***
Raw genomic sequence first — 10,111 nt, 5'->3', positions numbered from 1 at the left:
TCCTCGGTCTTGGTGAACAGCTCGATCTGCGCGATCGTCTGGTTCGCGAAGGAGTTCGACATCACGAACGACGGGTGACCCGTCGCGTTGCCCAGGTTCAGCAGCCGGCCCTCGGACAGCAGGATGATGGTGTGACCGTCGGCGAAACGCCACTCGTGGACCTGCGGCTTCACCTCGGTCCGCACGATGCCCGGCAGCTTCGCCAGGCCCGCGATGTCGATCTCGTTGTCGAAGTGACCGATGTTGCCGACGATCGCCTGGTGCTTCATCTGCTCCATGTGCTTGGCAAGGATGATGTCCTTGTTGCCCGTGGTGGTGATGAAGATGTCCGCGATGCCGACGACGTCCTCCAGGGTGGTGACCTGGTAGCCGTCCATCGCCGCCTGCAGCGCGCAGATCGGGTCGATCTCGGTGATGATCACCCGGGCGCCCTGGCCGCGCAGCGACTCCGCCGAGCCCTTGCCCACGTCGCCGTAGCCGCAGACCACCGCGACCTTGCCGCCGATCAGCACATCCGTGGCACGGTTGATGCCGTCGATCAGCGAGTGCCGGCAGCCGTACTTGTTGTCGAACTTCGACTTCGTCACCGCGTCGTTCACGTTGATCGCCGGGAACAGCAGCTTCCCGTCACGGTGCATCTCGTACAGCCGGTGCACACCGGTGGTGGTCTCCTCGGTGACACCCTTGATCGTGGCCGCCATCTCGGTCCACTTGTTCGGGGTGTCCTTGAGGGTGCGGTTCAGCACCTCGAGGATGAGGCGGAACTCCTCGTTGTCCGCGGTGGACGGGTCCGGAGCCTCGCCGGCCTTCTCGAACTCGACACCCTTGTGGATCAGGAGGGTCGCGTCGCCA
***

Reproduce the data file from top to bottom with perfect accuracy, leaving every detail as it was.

Raw genomic sequence first — 10,111 nt, 5'->3', positions numbered from 1 at the left:
TCCTCGGTCTTGGTGAACAGCTCGATCTGCGCGATCGTCTGGTTCGCGAAGGAGTTCGACATCACGAACGACGGGTGACCCGTCGCGTTGCCCAGGTTCAGCAGCCGGCCCTCGGACAGCAGGATGATGGTGTGACCGTCGGCGAAACGCCACTCGTGGACCTGCGGCTTCACCTCGGTCCGCACGATGCCCGGCAGCTTCGCCAGGCCCGCGATGTCGATCTCGTTGTCGAAGTGACCGATGTTGCCGACGATCGCCTGGTGCTTCATCTGCTCCATGTGCTTGGCAAGGATGATGTCCTTGTTGCCCGTGGTGGTGATGAAGATGTCCGCGATGCCGACGACGTCCTCCAGGGTGGTGACCTGGTAGCCGTCCATCGCCGCCTGCAGCGCGCAGATCGGGTCGATCTCGGTGATGATCACCCGGGCGCCCTGGCCGCGCAGCGACTCCGCCGAGCCCTTGCCCACGTCGCCGTAGCCGCAGACCACCGCGACCTTGCCGCCGATCAGCACATCCGTGGCACGGTTGATGCCGTCGATCAGCGAGTGCCGGCAGCCGTACTTGTTGTCGAACTTCGACTTCGTCACCGCGTCGTTCACGTTGATCGCCGGGAACAGCAGCTTCCCGTCACGGTGCATCTCGTACAGCCGGTGCACACCGGTGGTGGTCTCCTCGGTGACACCCTTGATCGTGGCCGCCATCTCGGTCCACTTGTTCGGGGTGTCCTTGAGGGTGCGGTTCAGCACCTCGAGGATGAGGCGGAACTCCTCGTTGTCCGCGGTGGACGGGTCCGGAGCCTCGCCGGCCTTCTCGAACTCGACACCCTTGTGGATCAGGAGGGTCGCGTCGCCA